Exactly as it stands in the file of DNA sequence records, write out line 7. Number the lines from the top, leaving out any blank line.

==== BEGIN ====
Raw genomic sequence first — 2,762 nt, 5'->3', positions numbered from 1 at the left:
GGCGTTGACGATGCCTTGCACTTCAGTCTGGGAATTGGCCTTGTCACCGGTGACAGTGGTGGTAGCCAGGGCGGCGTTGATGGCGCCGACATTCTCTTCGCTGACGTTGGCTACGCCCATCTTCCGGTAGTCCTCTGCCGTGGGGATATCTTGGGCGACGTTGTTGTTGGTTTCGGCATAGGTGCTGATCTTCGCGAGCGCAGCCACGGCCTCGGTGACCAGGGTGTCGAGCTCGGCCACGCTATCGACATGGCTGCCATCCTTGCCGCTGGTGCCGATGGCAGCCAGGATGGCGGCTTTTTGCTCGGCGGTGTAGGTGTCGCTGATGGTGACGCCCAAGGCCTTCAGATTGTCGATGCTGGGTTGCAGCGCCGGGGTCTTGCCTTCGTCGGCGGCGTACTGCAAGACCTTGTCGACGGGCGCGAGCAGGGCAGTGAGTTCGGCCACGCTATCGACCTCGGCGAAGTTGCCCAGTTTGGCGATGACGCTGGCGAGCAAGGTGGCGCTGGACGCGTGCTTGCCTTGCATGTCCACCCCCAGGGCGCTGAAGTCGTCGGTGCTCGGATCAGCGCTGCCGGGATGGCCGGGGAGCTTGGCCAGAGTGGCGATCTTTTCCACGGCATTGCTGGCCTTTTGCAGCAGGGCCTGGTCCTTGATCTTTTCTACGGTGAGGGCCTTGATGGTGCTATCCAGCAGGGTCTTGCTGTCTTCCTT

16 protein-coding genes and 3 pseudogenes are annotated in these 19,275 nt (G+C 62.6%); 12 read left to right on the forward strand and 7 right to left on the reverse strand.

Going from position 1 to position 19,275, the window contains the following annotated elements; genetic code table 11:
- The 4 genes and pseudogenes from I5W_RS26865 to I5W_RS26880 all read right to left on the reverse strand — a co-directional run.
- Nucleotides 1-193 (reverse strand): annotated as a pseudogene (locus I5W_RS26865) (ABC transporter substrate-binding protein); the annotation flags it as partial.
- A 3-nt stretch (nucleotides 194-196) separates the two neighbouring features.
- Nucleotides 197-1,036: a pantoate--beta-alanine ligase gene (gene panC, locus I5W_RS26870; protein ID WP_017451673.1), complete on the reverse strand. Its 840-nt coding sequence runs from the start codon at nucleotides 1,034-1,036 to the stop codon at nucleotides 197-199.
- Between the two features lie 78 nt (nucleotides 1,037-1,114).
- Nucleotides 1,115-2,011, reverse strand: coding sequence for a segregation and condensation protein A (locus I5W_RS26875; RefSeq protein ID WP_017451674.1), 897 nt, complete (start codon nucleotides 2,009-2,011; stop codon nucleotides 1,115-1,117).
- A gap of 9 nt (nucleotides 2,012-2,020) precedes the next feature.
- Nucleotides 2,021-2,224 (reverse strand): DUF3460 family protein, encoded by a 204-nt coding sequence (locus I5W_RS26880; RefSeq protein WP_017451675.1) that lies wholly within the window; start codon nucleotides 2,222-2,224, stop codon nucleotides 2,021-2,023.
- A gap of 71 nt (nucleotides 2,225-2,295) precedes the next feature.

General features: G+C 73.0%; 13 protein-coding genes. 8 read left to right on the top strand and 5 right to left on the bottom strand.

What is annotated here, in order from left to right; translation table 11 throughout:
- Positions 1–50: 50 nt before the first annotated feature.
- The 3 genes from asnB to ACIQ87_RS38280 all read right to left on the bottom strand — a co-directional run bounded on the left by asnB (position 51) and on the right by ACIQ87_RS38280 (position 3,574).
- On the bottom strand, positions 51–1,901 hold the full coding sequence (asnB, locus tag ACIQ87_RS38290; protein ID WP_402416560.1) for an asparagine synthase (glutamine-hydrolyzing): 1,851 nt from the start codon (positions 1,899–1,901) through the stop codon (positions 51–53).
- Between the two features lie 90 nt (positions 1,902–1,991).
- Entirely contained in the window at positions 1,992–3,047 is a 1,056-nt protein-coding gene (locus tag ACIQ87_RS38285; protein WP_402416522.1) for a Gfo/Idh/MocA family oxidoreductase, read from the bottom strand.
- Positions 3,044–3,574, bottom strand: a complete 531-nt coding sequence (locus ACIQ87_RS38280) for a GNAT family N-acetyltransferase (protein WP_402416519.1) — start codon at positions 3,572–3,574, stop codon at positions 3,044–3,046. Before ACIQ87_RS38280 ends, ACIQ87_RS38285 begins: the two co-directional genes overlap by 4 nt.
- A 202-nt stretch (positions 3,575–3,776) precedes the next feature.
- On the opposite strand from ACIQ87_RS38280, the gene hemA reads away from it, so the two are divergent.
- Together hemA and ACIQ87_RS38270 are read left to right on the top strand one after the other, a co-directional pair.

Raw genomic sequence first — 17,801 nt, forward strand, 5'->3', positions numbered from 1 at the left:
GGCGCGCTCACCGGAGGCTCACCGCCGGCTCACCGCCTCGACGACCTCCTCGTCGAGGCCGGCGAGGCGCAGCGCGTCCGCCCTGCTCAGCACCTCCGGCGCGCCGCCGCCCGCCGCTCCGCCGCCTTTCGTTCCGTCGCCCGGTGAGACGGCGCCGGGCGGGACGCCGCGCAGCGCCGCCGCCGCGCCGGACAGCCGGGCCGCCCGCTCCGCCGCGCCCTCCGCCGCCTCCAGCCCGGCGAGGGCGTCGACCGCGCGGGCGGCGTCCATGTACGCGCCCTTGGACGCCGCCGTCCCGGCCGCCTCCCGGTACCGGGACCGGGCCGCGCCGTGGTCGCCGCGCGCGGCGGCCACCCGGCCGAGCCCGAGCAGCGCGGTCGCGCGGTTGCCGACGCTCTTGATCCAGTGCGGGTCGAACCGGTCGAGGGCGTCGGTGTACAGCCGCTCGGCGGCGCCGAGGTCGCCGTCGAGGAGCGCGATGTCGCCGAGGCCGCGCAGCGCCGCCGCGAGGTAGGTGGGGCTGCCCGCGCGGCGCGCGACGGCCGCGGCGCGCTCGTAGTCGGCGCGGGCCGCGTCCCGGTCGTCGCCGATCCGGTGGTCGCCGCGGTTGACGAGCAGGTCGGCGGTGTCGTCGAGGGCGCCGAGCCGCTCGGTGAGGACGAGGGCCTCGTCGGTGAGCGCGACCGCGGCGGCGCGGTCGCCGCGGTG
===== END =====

- A 3-nt stretch (nucleotides 194-196) separates the two neighbouring features.